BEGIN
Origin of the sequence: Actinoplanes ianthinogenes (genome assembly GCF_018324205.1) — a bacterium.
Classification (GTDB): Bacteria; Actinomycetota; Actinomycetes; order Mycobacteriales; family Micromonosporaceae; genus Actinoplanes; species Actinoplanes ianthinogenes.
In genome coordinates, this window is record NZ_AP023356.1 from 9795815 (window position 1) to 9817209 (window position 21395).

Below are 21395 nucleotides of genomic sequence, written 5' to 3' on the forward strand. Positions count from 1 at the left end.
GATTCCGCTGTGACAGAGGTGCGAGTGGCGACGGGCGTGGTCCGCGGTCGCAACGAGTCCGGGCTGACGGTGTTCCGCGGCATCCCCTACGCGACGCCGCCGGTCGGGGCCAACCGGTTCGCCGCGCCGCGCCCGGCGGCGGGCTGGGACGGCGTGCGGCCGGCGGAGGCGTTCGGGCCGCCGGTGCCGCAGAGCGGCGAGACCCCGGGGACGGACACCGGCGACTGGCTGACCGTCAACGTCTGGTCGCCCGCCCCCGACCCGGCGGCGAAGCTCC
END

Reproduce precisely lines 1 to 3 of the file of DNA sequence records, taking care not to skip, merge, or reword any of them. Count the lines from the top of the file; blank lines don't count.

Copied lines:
Origin of the sequence: Actinoplanes ianthinogenes (genome assembly GCF_018324205.1) — a bacterium.
Classification (GTDB): Bacteria; Actinomycetota; Actinomycetes; order Mycobacteriales; family Micromonosporaceae; genus Actinoplanes; species Actinoplanes ianthinogenes.
In genome coordinates, this window is record NZ_AP023356.1 from 9795815 (window position 1) to 9817209 (window position 21395).